Now, that part I didn’t have a problem with. Underwater sandbox games like these need some kind of signal to start releasing new events for the player. What I didn’t like was the ocean base scenes themselves. It’s just a photograph. Even the two scientists are composed of talking pictures, which alternate between 3 different expressions, much in the style of the Japanese “visual novels.” And are you actually listening to them? Nope. Reading lots and lots of text.
The PlayStation 3 is a seventh generation gaming console. Seventh! Why are we still reading text? Even most Japanese “visual novels” use voice actors. This is a personal pet-peeve of mine, and I had the same issue with Yakuza 3. After awhile, reading all that text gets boring because you just want to play, so you start skipping through it, then you realize you’ve missed something important.
And that was another minor issue I had with these base scenes. In the beginning, both Jessica and Robert give you some useful advice, such as how to operate the NaSu or install the batteries into the sonar navigation buoys. But after a point, their “text-talk” becomes useless, other than maybe establishing character or mood. Jessica tells you ghost stories, while Robert goes on about his hopeful promotion. Why is this necessary? And why is it in text?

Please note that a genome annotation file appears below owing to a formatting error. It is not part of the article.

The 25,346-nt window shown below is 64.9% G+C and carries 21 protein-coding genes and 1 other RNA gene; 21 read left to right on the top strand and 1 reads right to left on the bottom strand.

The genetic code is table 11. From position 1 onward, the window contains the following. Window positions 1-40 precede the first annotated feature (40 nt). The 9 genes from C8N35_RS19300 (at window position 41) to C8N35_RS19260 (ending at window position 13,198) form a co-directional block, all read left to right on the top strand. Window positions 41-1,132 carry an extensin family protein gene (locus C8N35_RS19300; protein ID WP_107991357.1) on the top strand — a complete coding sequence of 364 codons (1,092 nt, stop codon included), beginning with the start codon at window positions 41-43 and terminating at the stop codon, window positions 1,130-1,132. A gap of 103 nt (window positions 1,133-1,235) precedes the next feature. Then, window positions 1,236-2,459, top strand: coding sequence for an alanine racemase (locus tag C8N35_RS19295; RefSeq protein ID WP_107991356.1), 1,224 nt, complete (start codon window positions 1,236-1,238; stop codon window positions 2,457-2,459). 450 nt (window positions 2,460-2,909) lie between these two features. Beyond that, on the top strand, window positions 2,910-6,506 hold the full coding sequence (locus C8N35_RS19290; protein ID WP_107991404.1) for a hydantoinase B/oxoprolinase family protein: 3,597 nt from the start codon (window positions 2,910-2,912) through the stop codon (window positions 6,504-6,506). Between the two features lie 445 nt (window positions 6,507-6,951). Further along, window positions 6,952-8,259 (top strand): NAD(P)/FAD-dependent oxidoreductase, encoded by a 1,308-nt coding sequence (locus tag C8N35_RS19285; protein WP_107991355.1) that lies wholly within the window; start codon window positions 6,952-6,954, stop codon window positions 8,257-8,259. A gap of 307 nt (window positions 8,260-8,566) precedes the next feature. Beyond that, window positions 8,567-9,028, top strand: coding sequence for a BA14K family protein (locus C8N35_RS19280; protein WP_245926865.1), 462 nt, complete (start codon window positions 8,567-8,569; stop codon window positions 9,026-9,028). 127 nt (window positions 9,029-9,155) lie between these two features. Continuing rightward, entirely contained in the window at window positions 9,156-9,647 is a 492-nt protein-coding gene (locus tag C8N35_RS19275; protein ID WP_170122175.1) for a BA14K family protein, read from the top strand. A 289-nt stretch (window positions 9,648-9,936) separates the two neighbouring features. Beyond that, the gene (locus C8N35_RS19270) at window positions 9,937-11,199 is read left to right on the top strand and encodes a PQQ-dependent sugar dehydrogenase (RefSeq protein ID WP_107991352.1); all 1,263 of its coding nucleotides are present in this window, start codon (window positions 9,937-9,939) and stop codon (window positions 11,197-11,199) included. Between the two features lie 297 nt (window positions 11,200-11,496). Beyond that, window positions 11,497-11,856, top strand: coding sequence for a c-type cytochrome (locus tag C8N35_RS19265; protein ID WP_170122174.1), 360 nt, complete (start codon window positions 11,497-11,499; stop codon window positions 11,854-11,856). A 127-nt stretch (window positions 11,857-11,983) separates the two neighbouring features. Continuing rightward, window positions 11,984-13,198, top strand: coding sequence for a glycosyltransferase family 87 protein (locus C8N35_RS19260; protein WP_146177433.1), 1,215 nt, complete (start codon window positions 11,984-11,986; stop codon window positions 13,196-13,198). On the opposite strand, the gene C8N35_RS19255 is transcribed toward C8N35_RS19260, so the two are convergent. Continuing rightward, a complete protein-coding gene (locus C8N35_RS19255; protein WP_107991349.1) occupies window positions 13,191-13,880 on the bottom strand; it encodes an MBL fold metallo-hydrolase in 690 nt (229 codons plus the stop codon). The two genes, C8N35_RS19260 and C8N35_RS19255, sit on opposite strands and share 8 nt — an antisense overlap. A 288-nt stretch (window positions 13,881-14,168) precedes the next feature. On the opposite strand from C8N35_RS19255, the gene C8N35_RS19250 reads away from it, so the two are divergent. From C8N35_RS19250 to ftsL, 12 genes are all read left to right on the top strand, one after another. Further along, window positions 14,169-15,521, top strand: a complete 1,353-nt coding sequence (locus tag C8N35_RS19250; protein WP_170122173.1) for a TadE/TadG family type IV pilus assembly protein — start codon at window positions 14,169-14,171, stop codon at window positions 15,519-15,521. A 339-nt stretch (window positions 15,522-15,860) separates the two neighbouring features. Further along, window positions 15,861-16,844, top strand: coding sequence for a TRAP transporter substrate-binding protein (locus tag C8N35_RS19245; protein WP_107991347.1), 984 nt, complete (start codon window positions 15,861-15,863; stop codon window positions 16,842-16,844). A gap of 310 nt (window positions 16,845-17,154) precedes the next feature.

While the base scenes are dry and a bit boring, thankfully that’s not the main part of the game. The underwater scenes are great, and make you feel like you’re underwater as much as a video game could. Aquanaut’s Holiday: Hidden Memories is a fun undersea adventure, both relaxing and even educational at times, and all with an intriguing story to back it up.
It’s unfortunate this game was never released in the West, as it’s a title I would recommend to anyone who needs a break from shooting aliens and chopping heads off of zombies. For the most part, games are fun – but sometimes they can be pretty frustrating, raising your stress level. Hidden Memories is a stress reliever with its aquatic calming effect. If you’re interested in playing, you could try importing the Hong Kong version through the internet, which does contain Engrish. I don’t know how bad they are (I played this in Japanese) though I’m sure it’s enough to get through the game.
And no, you can’t shoot the fish to score points. I tried.
written by Damon Finos